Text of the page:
It was also believed IPPB treatments with Isuprel, the bronchodilator available at that time, would be useful to treat chronnic bronchitis and asthma patients.  Mucus thinners such as Alevaire and Mucomyst were also used to help patients expectorate thick secretions.  Soon these machines were used on all preoperative, postoperative and all patients with just about any respiratory disorder.  The IPPB revolution was in full stride. 

By the 1960s IPPB therapy became popular for giving aerosols to patients admitted with just about any lung ailment.  (2)  This was done despite proof it did any good. According to a 1957 article in the The American Journal of Nursing, "Nebulization Under Intermittent Positive Pressure," the following were marked as conditions treatable with this therapy: 
  1.  Pulnonary edema
  2. Atelectasis
  3. Bronchial asthma
  4. Bronchiectatsis
  5. Emphysema
  6. Pulmonary fibrosis
  7. Silicosis
  8. Impairment of respiratory function resulting from barbituate pooisoning and poliomyelitis  (3)  
Indications for such thearapy were:
  1. To overcome breathing resistence
  2. Provide more uniform alveolar aeration
  3. Distribute aerosols to terminal bronchioles where absorption takes place
  4. Relieve bronchospasm
  5. Improve bronchial drainage
  6. Provide exercise for respiratory muscles
  7. Improve pulmonary funciton (4) 
It was difficult to get some patients to coordinate breaths with the machine breaths.  And with no way of measuring tidal volumes, it was difficult to know if you were delivering the recommended 25% greater tidal volumes than the patient's normal tidal volume.  So while the machines were simple, you had to have a good teaching technique by the RT, good coordination by the patient, and good settings dialed in by the RT.

Another thing of importance to note is that at this time respiratory therapy procedures were reimbursed by insurance companies and Medicare.  There was no incentive for administrators to question the need for such therapy considering it was profitable for the hospital.  Yet this all changed in the 1970s when such therapy came "under scrutiny" when insurance and government agents questioned that the treatments did any good, especially considering they were expensive.  (5)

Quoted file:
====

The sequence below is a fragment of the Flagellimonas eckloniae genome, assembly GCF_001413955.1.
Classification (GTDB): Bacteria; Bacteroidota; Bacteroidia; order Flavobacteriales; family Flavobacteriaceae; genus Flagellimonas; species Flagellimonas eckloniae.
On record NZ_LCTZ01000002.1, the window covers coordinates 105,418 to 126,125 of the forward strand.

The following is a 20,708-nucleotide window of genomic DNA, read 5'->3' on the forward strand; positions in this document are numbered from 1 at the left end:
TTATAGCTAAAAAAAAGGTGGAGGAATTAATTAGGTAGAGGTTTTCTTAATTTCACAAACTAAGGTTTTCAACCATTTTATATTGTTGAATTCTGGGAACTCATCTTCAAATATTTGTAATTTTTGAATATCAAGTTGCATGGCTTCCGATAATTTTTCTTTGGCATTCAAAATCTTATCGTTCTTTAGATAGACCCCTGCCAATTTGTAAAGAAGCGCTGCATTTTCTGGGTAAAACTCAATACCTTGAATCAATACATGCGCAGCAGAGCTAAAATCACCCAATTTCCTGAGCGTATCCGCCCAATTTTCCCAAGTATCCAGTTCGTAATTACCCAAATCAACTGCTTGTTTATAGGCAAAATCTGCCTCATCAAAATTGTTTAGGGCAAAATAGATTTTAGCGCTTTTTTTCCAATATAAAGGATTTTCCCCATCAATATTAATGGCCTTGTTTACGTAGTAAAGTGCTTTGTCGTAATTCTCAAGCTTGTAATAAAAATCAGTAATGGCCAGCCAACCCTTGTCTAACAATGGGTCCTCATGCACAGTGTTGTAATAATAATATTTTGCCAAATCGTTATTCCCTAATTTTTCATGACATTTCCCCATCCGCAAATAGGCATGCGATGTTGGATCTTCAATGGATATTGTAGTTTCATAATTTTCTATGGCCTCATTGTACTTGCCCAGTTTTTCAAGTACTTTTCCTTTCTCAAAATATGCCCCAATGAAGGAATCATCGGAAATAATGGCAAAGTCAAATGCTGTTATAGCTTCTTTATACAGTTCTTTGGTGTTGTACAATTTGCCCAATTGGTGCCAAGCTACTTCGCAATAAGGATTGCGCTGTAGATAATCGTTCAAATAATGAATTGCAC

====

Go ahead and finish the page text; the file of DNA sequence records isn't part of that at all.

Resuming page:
It was also at this time that researchers were proving by scientific evidence IPPB treatments were no more effective than using a nebulizer to deliver medicine and an insentive spirometer to encourage the patient to take in deep breaths.  Studies also showed that IPPB therapy deposit 32% less of aerosolized medicine to the lungs than a simple aerosol treatment.  Any benefits provided from the therapy were also proven to be short lived, lasting less than an hour.   (6)
Bird Mark 7

The RT textbook, "Foundations of Respiratory Care," sums up IPPB therapy for us:  "The Overuse of IPPB was eventually to become an embarassment to the profession, but in the 1950s and 1960s, IPPB devices could be seen throughout most hospitals in the United States."  By the 1990s such devices were collecting dust in the backs of respiratory therapy closets.

Yet many smaller hospitals, including the ones I've worked for, continued to abuse this therapy throughout the 1980s and 1990.  I remember doing quite a few of them in the 1990s.  Despite evidence such therapy isn't useful, one of our physicians ordered such a treatment a few weeks ago.  I actually had to have a coworker refresh my memory on the device since it had been so long since I used one.   (7)

  1. Glover, 
  2. Hess, Dean R., et al, "Respiratory Care:  Principles and Practice," 2012, "Intermittent Positive Pressure Breathing," chapter 18, page 370 
  3. Stephen, Phyllis Jean, "Nebulization Under Intermittent Positive Pressure," The American Journal of Nursing," 1957, Sept., vol. 57, No. 9, pages 1158-1160
  4. Stephen, ibid
  5. Hess, Dean R., et al, "Respiratory Care:  Principles and Practice," 2012, "Intermittent Positive Pressure Breathing," chapter 18, page 370
  6. Hess, ibid, page 370
  7. Wyka, op cit

1 comment:

  1. This is a good abdominal workout if you are just starting out. CrunchesA crunch exercises is when you lift your upper body - head, shoulders, and upper back, But your lower back stays on the floor. The crunch has replaced the sit up as the most popular abdominal exercise.